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Bug, Inc Legal Protection Essay

956 words - 4 pages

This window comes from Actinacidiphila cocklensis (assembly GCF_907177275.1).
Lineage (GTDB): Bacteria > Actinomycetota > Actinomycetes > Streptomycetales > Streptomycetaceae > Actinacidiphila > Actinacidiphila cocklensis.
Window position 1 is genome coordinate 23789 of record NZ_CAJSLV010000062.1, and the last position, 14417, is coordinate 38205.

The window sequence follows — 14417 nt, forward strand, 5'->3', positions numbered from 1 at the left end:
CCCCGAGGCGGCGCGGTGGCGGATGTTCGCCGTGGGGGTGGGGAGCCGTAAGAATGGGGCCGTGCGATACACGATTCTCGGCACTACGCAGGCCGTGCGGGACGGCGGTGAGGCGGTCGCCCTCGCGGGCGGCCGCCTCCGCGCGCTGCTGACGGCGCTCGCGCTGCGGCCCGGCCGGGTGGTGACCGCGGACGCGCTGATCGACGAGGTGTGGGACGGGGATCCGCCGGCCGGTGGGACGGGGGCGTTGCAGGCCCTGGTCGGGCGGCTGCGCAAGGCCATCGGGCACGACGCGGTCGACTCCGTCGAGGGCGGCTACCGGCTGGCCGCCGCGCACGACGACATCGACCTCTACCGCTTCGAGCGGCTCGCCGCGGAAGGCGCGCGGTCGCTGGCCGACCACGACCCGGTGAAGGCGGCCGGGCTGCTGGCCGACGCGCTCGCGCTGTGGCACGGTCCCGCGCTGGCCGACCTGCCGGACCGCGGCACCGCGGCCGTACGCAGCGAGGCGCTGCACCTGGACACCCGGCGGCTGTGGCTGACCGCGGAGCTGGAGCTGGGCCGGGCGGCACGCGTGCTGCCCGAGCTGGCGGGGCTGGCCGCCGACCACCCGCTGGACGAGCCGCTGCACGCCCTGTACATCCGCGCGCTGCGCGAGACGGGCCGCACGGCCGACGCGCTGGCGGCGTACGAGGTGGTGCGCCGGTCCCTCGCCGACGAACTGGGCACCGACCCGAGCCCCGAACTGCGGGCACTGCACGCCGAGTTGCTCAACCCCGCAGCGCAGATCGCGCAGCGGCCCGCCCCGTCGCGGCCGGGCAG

IntroductionBUG, Inc., a company based in Connecticut, designs, manufactures, and sells electronic recording devices. These devices are used by law enforcement agencies (police, FBI, etc.) to intercept and record sounds and voices. The equipment taps into telephone wires, cell phone transmissions, and picks up sounds and voices through the walls of a house or in open-air locations through the use of a remote microphone. Part of the equipment is driven by software written by BUG employees. BUG has exclusive contracts with most state and federal law enforcement agencies throughout the United States. This paper will discuss the legal protections BUG should have for its intellectual property.BUG, Inc - legal protectionIntellectual PropertyIntellectual property law is conventionally categorized according to subject matter: inventions, artistic expression, secrets, semiconductor designs, and so on. Intellectual property law regulates what people may legally do with these inventions, expressions and so on. Most intellectual property rights are nothing more than the right to sue an infringer, which has the effect that people will approach the right-holder for permission to perform the acts covered by the right-holder's exclusive rights. The granting of this permission is termed licensing; a license is 'permission' to do something, in contract form. IP licenses may be used to impose conditions on the licensee, generally the payment of a fee or an undertaking not to engage in particular forms of conduct.Industrial EspionageThe United States has state-based statutory protection for trade secrets. In an effort to increased protection in proprietary technology, the United States recently enacted the Economic Espionage Act of 1996, which made stealing trade secrets a federal criminal offense. The legal system protects the owner from someone who uses improper means to learn the trade secret, either directly or indirectly. Thus, anyone using improper means to learn the trade secret has breached a duty of good faith dealing with the trade secret owner. The breach of that duty of good faith usually takes the form of (1) an abuse of a confidence, (2) the use of improper means to ascertain the secret, or (3) a breach of contract. Anyone involved in the breach of that duty is liable for trade secret misappropriation.Tort LiabilityHarm caused by one person to another, other than through breach of contract, and for which the law provides a remedy: (1) intentional torts - a harmful act that is committed on purpose, (2) assault - the threat of imminent physical harm, (3) battery - nonconsensual physical contact that violates an individual's bodily security.E-commerceNormally, when a business or an individual sells a domain name, any gain on disposal would be taxed under the capital gains rules as a gain on the disposal of an asset. Where a business or individual trades in domain names for profit, the domain names would form trading stock, and sale proceeds would be...

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